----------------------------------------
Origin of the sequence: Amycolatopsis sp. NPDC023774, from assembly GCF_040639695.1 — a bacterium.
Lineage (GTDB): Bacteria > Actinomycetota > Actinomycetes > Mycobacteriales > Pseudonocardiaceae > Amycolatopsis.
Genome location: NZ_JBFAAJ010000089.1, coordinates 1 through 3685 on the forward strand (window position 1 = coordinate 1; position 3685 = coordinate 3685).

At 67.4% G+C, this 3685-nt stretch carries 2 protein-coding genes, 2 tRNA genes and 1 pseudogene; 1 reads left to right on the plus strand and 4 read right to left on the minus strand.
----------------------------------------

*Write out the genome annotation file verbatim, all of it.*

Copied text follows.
Origin of the sequence: Amycolatopsis sp. NPDC023774, from assembly GCF_040639695.1 — a bacterium.
Lineage (GTDB): Bacteria > Actinomycetota > Actinomycetes > Mycobacteriales > Pseudonocardiaceae > Amycolatopsis.
Genome location: NZ_JBFAAJ010000089.1, coordinates 1 through 3685 on the forward strand (window position 1 = coordinate 1; position 3685 = coordinate 3685).

At 67.4% G+C, this 3685-nt stretch carries 2 protein-coding genes, 2 tRNA genes and 1 pseudogene; 1 reads left to right on the plus strand and 4 read right to left on the minus strand.